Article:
U.S. forces edged closer to Baghdad on several routes Thursday, clashing with Iraqi troops and preparing for a possible confrontation with Saddam Hussein's Republican Guard.

Vicious sandstorms that had made troop movements nearly impossible abated early Thursday -- a change in fortunes for allied ground and air forces hindered for days by high winds and dense dust.

Under sunny skies outside Karbala, 50 miles southwest of the capital, small groups of Iraqi armored personnel carriers probed Army defenses but were hit by U.S. warplanes before getting within 10 miles of American troops.

"I can't believe they keep doing this. It's suicide to come at us like this," said Lt. Eric Hooper of Albany, Ga.

He and the other troops of Alpha Company, 3rd Batallion, 7th Infantry Division awoke at dawn Thursday to bombs shaking the ground. The men cheered as they watched U.S. planes destroy two Iraqi vehicles on the horizon.

Other forces were on the move.

In the lower reaches of the Euphrates, vast columns of U.S. military vehicles -- one 10 miles long -- rolled along a six-lane highway.

On Wednesday, the 1st Marine Expeditionary force, preparing to push north despite the sandstorm, received a warning from a military intelligence officer: units of the Republican Guard -- Saddam Hussein's best-trained, best-equipped and most tenacious fighters -- were moving south.

He said the units were in a 1,000-vehicle convoy on Highway 7, one of the main routes to Baghdad.

The Iraqis, analysts said, likely were taking advantage of the sandstorms to reposition their tanks in response to U.S. forces approaching the outskirts of the capital.

In northern Iraq, just before midnight Wednesday, about 1,000 U.S. Army troops from the 173rd Airborne parachuted into an air base in the Kurdish autonomous zone, the first large ground force in the region from which war planners want to open another front against Saddam's regime.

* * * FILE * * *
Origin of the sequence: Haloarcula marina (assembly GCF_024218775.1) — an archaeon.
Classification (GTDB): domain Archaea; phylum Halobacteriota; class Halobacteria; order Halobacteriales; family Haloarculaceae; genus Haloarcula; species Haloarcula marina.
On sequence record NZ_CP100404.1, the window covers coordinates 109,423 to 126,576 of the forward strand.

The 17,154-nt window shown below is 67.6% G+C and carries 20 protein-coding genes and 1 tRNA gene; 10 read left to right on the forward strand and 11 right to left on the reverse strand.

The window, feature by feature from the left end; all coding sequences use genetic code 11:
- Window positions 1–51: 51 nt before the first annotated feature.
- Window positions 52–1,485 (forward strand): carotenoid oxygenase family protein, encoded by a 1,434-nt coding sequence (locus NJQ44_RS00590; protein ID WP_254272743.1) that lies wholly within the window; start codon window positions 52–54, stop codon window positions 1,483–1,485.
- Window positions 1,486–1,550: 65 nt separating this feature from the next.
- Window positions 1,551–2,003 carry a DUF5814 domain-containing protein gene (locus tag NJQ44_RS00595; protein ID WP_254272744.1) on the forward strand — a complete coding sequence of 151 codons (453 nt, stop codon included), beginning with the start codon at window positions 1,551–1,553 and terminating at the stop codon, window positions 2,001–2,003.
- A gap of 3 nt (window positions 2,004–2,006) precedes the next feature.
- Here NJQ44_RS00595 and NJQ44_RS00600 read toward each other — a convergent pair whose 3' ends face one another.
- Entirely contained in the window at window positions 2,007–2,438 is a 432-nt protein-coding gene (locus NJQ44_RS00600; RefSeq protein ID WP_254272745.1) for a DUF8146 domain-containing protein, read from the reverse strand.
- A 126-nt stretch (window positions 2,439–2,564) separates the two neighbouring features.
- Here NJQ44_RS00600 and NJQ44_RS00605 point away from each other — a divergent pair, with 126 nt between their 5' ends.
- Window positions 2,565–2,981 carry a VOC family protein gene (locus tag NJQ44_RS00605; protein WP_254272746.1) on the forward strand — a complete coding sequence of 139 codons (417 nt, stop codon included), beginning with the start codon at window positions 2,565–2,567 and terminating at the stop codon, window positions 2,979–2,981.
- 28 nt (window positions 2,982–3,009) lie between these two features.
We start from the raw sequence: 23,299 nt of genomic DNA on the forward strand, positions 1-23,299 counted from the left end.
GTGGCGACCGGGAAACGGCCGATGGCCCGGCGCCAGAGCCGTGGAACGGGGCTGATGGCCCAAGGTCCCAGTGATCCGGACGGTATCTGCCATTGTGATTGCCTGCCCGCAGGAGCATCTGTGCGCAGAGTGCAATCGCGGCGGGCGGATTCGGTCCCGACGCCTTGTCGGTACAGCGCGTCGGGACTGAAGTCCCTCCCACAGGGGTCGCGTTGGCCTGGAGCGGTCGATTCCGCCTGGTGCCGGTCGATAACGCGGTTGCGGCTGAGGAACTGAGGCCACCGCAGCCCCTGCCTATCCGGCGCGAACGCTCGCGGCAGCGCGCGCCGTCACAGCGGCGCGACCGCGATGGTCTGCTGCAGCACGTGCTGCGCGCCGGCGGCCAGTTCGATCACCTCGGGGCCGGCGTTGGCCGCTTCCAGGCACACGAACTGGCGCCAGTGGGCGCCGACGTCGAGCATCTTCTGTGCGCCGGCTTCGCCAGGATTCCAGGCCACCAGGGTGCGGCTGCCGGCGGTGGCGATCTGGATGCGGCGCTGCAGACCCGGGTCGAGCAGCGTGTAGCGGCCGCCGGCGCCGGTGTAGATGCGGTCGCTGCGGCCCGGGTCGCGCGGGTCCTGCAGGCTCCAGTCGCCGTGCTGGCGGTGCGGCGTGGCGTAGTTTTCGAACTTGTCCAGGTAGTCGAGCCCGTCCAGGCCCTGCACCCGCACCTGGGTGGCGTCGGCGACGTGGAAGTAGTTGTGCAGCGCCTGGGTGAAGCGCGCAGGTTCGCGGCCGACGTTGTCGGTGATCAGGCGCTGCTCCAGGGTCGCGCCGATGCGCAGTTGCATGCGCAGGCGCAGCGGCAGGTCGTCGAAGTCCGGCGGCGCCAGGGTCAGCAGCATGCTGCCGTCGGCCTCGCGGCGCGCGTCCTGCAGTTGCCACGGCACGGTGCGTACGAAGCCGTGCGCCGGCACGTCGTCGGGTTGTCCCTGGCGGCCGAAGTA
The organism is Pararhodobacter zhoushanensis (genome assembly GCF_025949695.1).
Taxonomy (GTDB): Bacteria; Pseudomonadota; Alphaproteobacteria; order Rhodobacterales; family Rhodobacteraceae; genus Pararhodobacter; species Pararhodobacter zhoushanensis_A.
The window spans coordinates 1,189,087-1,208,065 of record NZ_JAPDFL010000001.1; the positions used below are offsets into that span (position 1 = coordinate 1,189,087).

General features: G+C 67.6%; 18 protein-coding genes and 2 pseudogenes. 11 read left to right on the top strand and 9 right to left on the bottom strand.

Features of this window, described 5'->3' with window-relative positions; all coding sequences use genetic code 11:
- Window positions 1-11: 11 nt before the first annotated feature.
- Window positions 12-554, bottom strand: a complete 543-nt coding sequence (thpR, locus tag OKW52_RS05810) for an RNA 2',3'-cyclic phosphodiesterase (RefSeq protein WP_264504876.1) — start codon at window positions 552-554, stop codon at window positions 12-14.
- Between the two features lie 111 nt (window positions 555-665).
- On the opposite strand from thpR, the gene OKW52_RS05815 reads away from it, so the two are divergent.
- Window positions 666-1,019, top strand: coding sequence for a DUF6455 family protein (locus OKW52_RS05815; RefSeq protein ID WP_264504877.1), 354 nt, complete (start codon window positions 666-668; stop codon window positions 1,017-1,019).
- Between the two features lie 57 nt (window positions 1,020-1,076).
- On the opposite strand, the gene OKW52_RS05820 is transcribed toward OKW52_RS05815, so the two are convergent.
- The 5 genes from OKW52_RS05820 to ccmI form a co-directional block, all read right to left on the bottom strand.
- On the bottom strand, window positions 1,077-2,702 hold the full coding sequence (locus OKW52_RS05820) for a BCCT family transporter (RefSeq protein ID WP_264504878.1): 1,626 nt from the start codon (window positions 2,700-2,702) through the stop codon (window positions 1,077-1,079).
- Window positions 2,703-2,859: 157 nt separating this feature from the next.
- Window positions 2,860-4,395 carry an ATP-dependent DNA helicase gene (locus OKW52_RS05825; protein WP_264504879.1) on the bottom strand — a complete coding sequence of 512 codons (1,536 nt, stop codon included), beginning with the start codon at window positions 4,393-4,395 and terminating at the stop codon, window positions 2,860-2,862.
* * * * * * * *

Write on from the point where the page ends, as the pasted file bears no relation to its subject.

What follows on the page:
And in the south, earlier Wednesday, coalition aircraft pounded a convoy of Iraqi tanks and armored vehicles streaming out of the besieged southern city of Basra, British military sources said. The city has been ringed by British troops trying to secure the city and deliver humanitarian aid to trapped residents.

Marines were fighting house to house in Nasiriyah, 90 miles northwest of Basra. A reporter for WTVD in Durham, N.C., attached to the Camp Lejeune Marines, said at least 25 Marines had been injured. He said Marines were using flares to light areas so they could see their enemy.

One military analyst, asked about the southern advance of Iraqi troops believed to be Republican Guard, called it a bold move -- one that could not have been attempted if American tank-killing A-10 Warthogs and Apache attack helicopters had been able to fly.

"It's not good news," said the analyst, retired Army Gen. John Abrams. "It means [the Iraqi] command and control is working, that electronic warfare has not impacted the command and control, and they are able to reposition in a timely way."

U.S. officials gave conflicting reports about Iraqi troop movements. Brig. Gen. Vincent Brooks, in Qatar, said, "We've not seen any significant movements of the type of force" described. He added, though, there were "local positionings and survival positionings" of various units.

Intelligence officials offered the possibility that paramilitary fighters, so-called Fedayeen, had been moving in recent days, traveling in pickup trucks, SUVs and other civilian vehicles.

An Iraqi military communique issued Wednesday reported the first battlefield action by Republican Guard troops, which it said attacked "enemy concentrations" in central Iraq, destroying six armored vehicles and killing "a great many troops."

Another military statement Wednesday night denied that Saddam's special forces were responsible for all Iraqi resistance -- particularly in fighting over the Gulf port of Umm Qasr. It said U.S. officials "were surprised by the ... jihad [holy war], and heroism of the valiant Iraqi army and our great people."

"The enemies, therefore, clashed with the people and army first in Umm Qasr, thinking that they were facing fighters affiliated with Republican Guard and the Saddam's Fedayeen in Umm Qasr and in other parts of Iraq."

In Basra, British military sources estimated the fleeing Iraqi column at about 120 vehicles. Again, it appeared the Iraqis had been using the sandstorm that blanketed the region -- this time to sneak out.

British forces have ringed Basra for several days, exchanging artillery fire with forces loyal to Saddam. The British say they are coming to the defense of inhabitants who rose up in the streets against Saddam on Tuesday. British reporters have described citizens rampaging through the streets; Iraq has denied any civil unrest.

Basra had been largely quiet Wednesday, after British forces "neutralized" militia fighters who had lobbed mortars at residents on Tuesday, said Lt. Col. Ronnie McCourt, a spokesman for British forces in the Gulf.

The unrest came as the British tried to gain control of Basra and relieve the city's trapped civilian population of 1.3 million, which was fast running out of food and was in danger of outbreaks of cholera and diarrhea from contaminated water.